The Cloudspotter's Guide, Paperback
4 out of 5 (4 ratings)


'The clouds are nature's poetry, and the most egalitarian of her displays, since everyone has an equally fantastic view of them.

Clouds are for dreamers, and their contemplation benefits the soul.

Yet their beauty is so everyday as to be in danger of being overlooked ...' Gavin Pretor Pinney is the chairman and founder member of the Cloud Appreciation Society.

He contends that we are blessed in this country with a uniquely rich and varied cloudscape, which has hitherto been sadly undervalued.

His book teaches us to appreciate their different varieties - the cumulus, nimbostratus and Morning Glory to name only a few - and all their beauties and significances, both meteorological and cultural.

We learn how Hindus believed the cumulus clouds were the spiritual cousins of elephants, how thermal air currents act on fair weather cumuli, and how to save a fortune in psychiatric bills by using the clouds as Rorschach images that reflect our state of mind as well as nature's moods. Looking up will never be the same again.


  • Format: Paperback
  • Pages: 320 pages, b&w throughout
  • Publisher: Hodder & Stoughton General Division
  • Publication Date:
  • Category: Weather
  • ISBN: 9780340895900



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Showing 1 - 4 of 4 reviews.

Review by

Not my usual kind of read, but it was actually quite interesting and I learnt lots about different clouds.

Review by

I loved this book so much it made me a cloud photographer. Instead of driving "blindly" into town, my visor is up and I am constantly hitting the brakes to leap out of the car and catch the image. Don't panic, I live in the Australian countryside and rarely come across other vehicles until near the town! My profile photo is one I took across our farm paddocks called Sky Poetry.For countryfolk weather is vital, so learning about the clouds and their impact on rain was excellent knowledge and apart from the b & w pictures, the info Gavin has put together is entertaining and educational. I was really interested in his comments on con-trails and their potential to change the formation of rain clouds.A really good read. Among my favourite long-term books.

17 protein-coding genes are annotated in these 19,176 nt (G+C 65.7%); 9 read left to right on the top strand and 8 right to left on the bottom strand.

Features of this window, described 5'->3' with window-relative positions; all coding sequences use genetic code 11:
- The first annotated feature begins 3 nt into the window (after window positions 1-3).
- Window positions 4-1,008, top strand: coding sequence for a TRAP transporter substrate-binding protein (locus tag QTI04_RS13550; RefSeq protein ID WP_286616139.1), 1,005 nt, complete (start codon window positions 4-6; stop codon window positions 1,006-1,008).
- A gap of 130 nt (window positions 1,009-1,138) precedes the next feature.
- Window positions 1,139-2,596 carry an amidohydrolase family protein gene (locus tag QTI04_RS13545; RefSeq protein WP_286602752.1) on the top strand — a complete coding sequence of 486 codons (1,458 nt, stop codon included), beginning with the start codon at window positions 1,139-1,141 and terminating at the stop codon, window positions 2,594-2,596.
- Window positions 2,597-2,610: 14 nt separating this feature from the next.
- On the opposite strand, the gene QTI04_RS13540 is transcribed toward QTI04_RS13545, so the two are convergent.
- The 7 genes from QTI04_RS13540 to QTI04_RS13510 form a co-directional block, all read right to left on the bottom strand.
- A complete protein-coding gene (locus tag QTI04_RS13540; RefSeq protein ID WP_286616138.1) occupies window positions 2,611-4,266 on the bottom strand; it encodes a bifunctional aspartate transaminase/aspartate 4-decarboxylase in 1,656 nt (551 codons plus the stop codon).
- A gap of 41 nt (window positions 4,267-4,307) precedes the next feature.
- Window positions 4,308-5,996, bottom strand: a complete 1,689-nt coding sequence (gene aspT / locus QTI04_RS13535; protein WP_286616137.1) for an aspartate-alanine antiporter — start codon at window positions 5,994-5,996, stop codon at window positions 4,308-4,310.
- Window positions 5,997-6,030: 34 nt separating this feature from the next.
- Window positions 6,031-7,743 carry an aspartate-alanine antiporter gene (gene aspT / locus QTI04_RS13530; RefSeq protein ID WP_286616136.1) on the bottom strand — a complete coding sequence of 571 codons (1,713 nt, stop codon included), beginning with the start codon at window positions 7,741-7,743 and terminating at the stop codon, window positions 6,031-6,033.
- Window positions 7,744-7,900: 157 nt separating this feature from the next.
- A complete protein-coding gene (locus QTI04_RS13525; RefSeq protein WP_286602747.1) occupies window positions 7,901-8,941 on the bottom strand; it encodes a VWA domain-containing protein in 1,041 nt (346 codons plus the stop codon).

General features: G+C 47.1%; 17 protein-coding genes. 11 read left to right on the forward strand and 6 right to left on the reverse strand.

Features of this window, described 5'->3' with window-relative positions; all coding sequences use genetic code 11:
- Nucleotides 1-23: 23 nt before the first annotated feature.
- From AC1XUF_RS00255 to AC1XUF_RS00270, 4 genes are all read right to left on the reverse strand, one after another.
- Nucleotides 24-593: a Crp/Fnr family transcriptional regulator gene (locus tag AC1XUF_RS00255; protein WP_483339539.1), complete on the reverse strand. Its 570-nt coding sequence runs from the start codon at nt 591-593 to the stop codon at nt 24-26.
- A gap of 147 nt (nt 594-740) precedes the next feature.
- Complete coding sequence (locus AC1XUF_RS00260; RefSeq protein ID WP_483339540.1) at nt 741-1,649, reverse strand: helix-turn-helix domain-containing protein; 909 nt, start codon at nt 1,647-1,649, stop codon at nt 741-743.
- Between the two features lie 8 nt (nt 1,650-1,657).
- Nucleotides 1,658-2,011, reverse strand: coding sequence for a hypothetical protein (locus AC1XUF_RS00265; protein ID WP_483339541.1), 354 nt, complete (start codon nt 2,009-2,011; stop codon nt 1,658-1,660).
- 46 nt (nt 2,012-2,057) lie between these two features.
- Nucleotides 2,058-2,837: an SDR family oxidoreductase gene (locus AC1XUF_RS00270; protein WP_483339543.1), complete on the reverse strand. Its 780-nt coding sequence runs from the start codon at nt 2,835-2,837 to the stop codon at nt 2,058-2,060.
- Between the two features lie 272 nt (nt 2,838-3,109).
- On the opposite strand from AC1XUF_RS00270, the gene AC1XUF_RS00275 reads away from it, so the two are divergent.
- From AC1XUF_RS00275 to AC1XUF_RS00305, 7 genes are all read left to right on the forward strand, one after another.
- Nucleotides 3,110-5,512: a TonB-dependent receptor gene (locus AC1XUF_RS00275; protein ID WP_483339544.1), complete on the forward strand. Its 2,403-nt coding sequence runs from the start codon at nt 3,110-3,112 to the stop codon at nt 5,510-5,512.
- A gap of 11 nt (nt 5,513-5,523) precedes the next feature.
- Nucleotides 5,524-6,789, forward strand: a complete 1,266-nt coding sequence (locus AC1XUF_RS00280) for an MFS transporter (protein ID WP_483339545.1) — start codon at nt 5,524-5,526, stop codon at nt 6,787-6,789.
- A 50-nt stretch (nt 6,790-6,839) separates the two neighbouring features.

Review by

This book took me by surprise: I had asked my son for, 'the Cloud Collector's Handbook', for my birthday last year. Being a generous lad, he bought me both the desired tome and this one. I pawed through the Collector's Handbook, but rather unfeelingly, neglected this opus. It has sat upon my shelf starring at me reproachfully since last July and so, I eventually conceded and took it down to rifle through it, as I thought, in an afternoon. How wrong can a chap be? This book is packed with information, not just about cloud formations, where and how they occur, but with fascinating details of references to them in classical literature. I spent a thoroughly enjoyable three days reading it and, I shall return to remind myself of some of the information which I shall doubtless forget over time.

Review by

The Cloudspotter's Guide is an interesting premise, and one that I hoped would equip me ably to glance heavenwards and confidently see what was what, working as I do outdoors in all weathers - and yes - even perhaps "amaze my friends" (as neat tricks in my childhood always promised)!The book starts well: copiously illustrated and nicely laid out with good summary introductions of each major cloud type encountered chapter by chapter. The author's style is necessarily informative and somewhat entertaining, though this latter trait becomes a trifle tiresome in places as I got the impression he was trying just a bit too hard to be funny. I enjoyed these early chapters (on the low altitude clouds) as I genuinely felt I was learning something (as was my hope) and the subject matter was all quite digestible. But as I progressed through the book, I felt by the midway point that it was all becoming a bit of a blur. I felt bogged down with the confusing explanations of physics, and convection, and.... other stuff. It seems that one cloud began to roll into another, and I found it challenging to tell my Nimbostratus from my Stratocumulus. I think it's probably me - physics and chemistry were never my strongest subjects, and pretty much all of the science I've learnt as an adult has been tree-related. (But I have read popular science books with trees as the main subject matter that were well-written and not toobamboozling... So I know it can be done.) Finding myself becoming bored with the book, I've abandoned it to the bathroom window sill, where it will doubtless remain until our next epic storm or other freak weather event pushes me to reconsider just why Cumulonimbus occur!